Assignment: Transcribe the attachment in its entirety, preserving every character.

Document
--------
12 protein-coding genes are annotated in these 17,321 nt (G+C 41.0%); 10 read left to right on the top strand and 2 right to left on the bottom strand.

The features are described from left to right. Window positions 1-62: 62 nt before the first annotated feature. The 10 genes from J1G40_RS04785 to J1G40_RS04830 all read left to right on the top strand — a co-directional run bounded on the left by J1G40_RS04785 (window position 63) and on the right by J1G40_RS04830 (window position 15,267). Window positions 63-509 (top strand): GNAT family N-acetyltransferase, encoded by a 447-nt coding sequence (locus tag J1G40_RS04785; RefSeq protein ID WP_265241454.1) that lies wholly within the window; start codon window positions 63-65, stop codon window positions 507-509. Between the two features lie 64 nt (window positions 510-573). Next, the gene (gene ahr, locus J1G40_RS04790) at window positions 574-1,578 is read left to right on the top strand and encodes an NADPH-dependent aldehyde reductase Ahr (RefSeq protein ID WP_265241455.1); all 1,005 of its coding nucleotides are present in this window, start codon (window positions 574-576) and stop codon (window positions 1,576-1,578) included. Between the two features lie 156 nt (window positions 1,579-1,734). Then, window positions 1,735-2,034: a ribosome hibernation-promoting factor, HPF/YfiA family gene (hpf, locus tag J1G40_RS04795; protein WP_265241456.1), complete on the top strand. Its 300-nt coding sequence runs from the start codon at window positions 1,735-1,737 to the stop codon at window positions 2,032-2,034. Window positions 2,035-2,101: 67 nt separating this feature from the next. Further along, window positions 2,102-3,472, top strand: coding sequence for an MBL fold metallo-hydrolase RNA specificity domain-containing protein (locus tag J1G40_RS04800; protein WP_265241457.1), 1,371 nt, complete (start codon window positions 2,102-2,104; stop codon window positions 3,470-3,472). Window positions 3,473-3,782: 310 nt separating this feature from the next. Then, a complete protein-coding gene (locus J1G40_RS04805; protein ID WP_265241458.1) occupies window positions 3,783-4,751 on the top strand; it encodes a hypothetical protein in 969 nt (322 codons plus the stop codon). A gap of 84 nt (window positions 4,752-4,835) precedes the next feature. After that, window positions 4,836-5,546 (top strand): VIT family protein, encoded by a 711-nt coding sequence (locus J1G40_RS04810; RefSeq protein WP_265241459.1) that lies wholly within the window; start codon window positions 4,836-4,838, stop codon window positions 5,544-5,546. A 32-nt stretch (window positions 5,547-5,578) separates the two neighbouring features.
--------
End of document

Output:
12 protein-coding genes are annotated in these 17,321 nt (G+C 41.0%); 10 read left to right on the top strand and 2 right to left on the bottom strand.

The features are described from left to right. Window positions 1-62: 62 nt before the first annotated feature. The 10 genes from J1G40_RS04785 to J1G40_RS04830 all read left to right on the top strand — a co-directional run bounded on the left by J1G40_RS04785 (window position 63) and on the right by J1G40_RS04830 (window position 15,267). Window positions 63-509 (top strand): GNAT family N-acetyltransferase, encoded by a 447-nt coding sequence (locus tag J1G40_RS04785; RefSeq protein ID WP_265241454.1) that lies wholly within the window; start codon window positions 63-65, stop codon window positions 507-509. Between the two features lie 64 nt (window positions 510-573). Next, the gene (gene ahr, locus J1G40_RS04790) at window positions 574-1,578 is read left to right on the top strand and encodes an NADPH-dependent aldehyde reductase Ahr (RefSeq protein ID WP_265241455.1); all 1,005 of its coding nucleotides are present in this window, start codon (window positions 574-576) and stop codon (window positions 1,576-1,578) included. Between the two features lie 156 nt (window positions 1,579-1,734). Then, window positions 1,735-2,034: a ribosome hibernation-promoting factor, HPF/YfiA family gene (hpf, locus tag J1G40_RS04795; protein WP_265241456.1), complete on the top strand. Its 300-nt coding sequence runs from the start codon at window positions 1,735-1,737 to the stop codon at window positions 2,032-2,034. Window positions 2,035-2,101: 67 nt separating this feature from the next. Further along, window positions 2,102-3,472, top strand: coding sequence for an MBL fold metallo-hydrolase RNA specificity domain-containing protein (locus tag J1G40_RS04800; protein WP_265241457.1), 1,371 nt, complete (start codon window positions 2,102-2,104; stop codon window positions 3,470-3,472). Window positions 3,473-3,782: 310 nt separating this feature from the next. Then, a complete protein-coding gene (locus J1G40_RS04805; protein ID WP_265241458.1) occupies window positions 3,783-4,751 on the top strand; it encodes a hypothetical protein in 969 nt (322 codons plus the stop codon). A gap of 84 nt (window positions 4,752-4,835) precedes the next feature. After that, window positions 4,836-5,546 (top strand): VIT family protein, encoded by a 711-nt coding sequence (locus J1G40_RS04810; RefSeq protein WP_265241459.1) that lies wholly within the window; start codon window positions 4,836-4,838, stop codon window positions 5,544-5,546. A 32-nt stretch (window positions 5,547-5,578) separates the two neighbouring features.